Though many see digital communication as a panacea for some of the problems facing rural America, a critic of Silicon Valley culture says the Internet may not be all it’s cracked up to be.
That’s your computer now, and thus your productivity and probably your mood. You can’t get anything done, can’t check Facebook, can’t even surf the web for funny pictures of cats. What did you do with your time before you got a computer? Good question but, according to Andrew Keen, “The Internet is NOT the Answer.”
Spend a few minutes with just about anybody these days and eventually, the conversation will turn to something someone’s seen online. There’s a reason for that: more than three billion people, world-wide, use the internet. Researchers think that there’ll be 50 billion “smart” devices on the planet within the next five years.
That’s all good, right? All that connection, enhanced control, communication? We’ve made our lives better and more efficient.
Or not: while it’s true that online companies have made many a billionaire, that wealth is largely concentrated, Keen says, within a small group of people (mostly men), and near one major city. Those online entities have badly hurt the economy in that area, and they’ve badly hurt the economy in yours.
The reason, he says, is that the internet has killed jobs. Books you bought on Amazon, the lawn mower you got on eBay, the shoes you got from Zappos were all purchased with money you didn’t spend locally with local employers. Pictures posted on Instagram are no longer printed. The message you Facebooked wasn’t mailed.
Furthermore, says Keen, we’ve become unpaid employees of many of these high-tech corporations. Google, for instance, becomes better every time we look something up – but with each click, we do the work that enhances their product, both in function and for investors. We also aren’t compensated for our personal data, which they mine and sell.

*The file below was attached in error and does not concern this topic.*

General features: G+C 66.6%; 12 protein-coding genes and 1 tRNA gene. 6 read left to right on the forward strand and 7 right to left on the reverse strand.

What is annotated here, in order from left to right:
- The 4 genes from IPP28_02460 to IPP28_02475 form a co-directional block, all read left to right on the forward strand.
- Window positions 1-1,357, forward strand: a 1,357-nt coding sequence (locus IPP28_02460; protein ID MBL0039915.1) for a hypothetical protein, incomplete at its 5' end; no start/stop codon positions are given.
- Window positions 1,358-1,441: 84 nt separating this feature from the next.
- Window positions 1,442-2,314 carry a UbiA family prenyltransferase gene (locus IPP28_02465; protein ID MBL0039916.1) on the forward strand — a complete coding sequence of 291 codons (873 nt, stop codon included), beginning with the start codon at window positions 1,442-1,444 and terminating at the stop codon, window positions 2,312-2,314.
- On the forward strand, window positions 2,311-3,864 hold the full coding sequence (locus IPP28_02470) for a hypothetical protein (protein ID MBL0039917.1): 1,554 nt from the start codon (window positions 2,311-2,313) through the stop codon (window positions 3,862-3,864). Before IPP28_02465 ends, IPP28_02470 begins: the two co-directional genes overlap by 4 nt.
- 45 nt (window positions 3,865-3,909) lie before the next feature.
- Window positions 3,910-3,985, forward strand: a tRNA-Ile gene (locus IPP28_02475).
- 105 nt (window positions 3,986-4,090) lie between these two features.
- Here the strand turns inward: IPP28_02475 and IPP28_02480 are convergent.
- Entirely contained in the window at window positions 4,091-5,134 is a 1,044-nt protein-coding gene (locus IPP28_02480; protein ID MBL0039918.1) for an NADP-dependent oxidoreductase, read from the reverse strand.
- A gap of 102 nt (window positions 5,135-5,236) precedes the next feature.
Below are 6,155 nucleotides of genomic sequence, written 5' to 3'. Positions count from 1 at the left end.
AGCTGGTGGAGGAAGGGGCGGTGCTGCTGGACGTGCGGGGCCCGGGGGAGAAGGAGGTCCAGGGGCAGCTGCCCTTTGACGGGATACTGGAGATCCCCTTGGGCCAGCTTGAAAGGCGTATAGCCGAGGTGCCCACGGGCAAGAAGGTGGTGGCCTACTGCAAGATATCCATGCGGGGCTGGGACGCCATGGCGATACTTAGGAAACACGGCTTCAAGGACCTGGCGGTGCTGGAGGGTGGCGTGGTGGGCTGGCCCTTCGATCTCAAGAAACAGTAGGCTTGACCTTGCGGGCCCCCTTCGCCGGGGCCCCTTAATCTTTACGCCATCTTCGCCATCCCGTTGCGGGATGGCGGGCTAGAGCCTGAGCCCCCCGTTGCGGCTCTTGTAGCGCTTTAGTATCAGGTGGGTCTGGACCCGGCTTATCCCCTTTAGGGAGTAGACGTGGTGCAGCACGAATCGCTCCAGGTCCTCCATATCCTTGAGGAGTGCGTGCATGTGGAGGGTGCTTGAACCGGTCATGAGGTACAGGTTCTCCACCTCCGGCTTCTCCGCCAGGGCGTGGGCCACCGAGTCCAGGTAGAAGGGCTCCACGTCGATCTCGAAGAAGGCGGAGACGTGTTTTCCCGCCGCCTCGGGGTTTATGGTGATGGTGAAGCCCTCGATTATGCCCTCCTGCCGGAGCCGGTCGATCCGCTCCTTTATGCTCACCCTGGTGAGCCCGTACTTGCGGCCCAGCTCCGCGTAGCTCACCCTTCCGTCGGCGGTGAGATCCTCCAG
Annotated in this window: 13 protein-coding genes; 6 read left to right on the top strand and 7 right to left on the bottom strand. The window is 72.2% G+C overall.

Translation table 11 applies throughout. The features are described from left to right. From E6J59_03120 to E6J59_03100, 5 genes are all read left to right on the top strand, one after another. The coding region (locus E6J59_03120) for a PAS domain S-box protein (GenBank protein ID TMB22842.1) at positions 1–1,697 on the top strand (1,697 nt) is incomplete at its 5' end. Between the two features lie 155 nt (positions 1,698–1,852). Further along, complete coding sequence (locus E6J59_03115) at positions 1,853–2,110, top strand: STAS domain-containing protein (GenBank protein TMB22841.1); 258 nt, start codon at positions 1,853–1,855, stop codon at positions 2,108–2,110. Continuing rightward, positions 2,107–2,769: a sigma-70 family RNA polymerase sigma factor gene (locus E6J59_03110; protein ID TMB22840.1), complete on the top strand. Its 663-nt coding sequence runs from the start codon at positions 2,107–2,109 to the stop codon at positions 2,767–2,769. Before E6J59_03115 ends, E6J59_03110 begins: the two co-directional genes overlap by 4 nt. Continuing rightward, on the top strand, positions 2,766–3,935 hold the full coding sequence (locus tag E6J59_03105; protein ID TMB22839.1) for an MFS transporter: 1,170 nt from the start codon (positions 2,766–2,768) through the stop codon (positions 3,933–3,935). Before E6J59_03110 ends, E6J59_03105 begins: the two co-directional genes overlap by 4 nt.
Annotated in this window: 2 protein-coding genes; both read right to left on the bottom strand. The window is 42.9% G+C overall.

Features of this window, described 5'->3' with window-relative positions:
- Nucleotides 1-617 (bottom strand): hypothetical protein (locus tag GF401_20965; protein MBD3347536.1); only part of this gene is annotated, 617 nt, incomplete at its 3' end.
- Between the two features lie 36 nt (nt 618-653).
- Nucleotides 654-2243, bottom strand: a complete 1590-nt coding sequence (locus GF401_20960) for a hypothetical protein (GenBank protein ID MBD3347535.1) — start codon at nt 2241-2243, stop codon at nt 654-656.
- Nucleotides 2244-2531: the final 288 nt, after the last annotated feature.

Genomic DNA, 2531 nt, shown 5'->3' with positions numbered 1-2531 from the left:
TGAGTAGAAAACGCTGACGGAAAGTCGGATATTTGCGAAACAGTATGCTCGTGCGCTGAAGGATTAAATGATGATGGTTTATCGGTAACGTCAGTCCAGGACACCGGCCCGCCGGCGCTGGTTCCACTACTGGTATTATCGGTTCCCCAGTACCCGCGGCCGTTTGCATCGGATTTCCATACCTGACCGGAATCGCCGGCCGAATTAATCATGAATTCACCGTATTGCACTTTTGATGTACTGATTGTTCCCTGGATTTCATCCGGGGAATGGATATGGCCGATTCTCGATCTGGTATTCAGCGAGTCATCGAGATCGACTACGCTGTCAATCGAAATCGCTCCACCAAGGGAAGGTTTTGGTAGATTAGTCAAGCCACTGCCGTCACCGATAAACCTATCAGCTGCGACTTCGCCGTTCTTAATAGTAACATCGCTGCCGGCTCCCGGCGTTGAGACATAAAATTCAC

And yet, says Keen, the internet isn’t all bad – it’s just that there’s more negative than there is positive. Failure, for example – a concept that Silicon Valley promotes as desirable – is quite undesirable, as is widespread piracy, hate-mongering, internet “trolls,” and incorrect information presented as truth. And communication? The fact, says Keen, is that, online, we’re talking to ourselves.
So if “The Internet is NOT the Answer,” then what is?
Author Andrew Keen offers solutions – some valid, some that might rankle readers, all that would involve world-wide cooperation. Still, I couldn’t help but wonder, as I read this book, if the horse isn’t already out of the metaphoric barn.
The conclusion on that wasn’t clear. Neither, as it turns out, are some other points: Keen, a Silicon Valley expert, naturally writes in tech-minded language with an expert’s mien and with obvious frustration. The latter becomes somewhat repetitive; the former lends strong, solid credibility but could also flummox non-tech businesspeople.
For that, I think if you’re a turn-on-the-computer-and-go kind of person with IT on speed-dial, this maybe isn’t the book for you. But if you’re stuck like a fly in the World Wide Web and your life is largely lived online, then “The Internet is NOT the Answer” is a book you won’t be able to put down.